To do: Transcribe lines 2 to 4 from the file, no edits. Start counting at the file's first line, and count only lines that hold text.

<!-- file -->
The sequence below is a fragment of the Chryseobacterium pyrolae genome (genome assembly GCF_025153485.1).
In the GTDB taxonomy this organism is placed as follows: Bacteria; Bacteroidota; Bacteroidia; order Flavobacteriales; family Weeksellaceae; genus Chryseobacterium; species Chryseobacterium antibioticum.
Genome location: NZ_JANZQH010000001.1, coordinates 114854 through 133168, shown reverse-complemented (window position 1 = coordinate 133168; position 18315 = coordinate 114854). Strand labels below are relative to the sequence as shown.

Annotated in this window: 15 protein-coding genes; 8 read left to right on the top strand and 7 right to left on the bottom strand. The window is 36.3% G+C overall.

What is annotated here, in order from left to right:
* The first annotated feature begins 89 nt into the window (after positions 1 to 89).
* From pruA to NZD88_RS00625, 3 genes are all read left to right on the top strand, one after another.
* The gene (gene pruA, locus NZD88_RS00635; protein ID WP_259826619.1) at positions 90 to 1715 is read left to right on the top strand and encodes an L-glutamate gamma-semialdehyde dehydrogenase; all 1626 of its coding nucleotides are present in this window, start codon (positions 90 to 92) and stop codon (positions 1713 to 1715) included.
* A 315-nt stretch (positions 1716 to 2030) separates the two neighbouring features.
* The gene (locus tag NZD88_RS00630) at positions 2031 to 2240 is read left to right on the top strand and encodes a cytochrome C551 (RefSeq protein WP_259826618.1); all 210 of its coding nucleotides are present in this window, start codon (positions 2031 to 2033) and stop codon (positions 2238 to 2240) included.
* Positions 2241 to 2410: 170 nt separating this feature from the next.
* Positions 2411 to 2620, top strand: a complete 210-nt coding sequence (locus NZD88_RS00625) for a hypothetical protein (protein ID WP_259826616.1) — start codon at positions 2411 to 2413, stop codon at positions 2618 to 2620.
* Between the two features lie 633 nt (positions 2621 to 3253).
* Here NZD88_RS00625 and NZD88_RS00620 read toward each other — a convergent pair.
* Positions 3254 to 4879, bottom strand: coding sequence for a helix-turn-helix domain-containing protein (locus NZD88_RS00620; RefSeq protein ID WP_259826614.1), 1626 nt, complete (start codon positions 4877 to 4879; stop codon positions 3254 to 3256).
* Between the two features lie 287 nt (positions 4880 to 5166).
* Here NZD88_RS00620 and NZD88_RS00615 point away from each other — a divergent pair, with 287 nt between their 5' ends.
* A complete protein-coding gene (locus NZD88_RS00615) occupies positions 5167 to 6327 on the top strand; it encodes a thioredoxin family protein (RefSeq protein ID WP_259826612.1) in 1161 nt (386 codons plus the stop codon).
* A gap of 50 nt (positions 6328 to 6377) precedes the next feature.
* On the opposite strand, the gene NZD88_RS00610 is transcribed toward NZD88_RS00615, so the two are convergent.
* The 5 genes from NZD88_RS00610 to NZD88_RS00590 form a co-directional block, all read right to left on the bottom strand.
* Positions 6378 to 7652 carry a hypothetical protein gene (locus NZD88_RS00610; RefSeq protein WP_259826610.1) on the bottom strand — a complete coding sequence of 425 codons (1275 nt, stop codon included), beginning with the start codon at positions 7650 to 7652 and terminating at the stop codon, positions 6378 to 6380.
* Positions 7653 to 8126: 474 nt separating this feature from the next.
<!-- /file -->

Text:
In the GTDB taxonomy this organism is placed as follows: Bacteria; Bacteroidota; Bacteroidia; order Flavobacteriales; family Weeksellaceae; genus Chryseobacterium; species Chryseobacterium antibioticum.
Genome location: NZ_JANZQH010000001.1, coordinates 114854 through 133168, shown reverse-complemented (window position 1 = coordinate 133168; position 18315 = coordinate 114854). Strand labels below are relative to the sequence as shown.

Annotated in this window: 15 protein-coding genes; 8 read left to right on the top strand and 7 right to left on the bottom strand. The window is 36.3% G+C overall.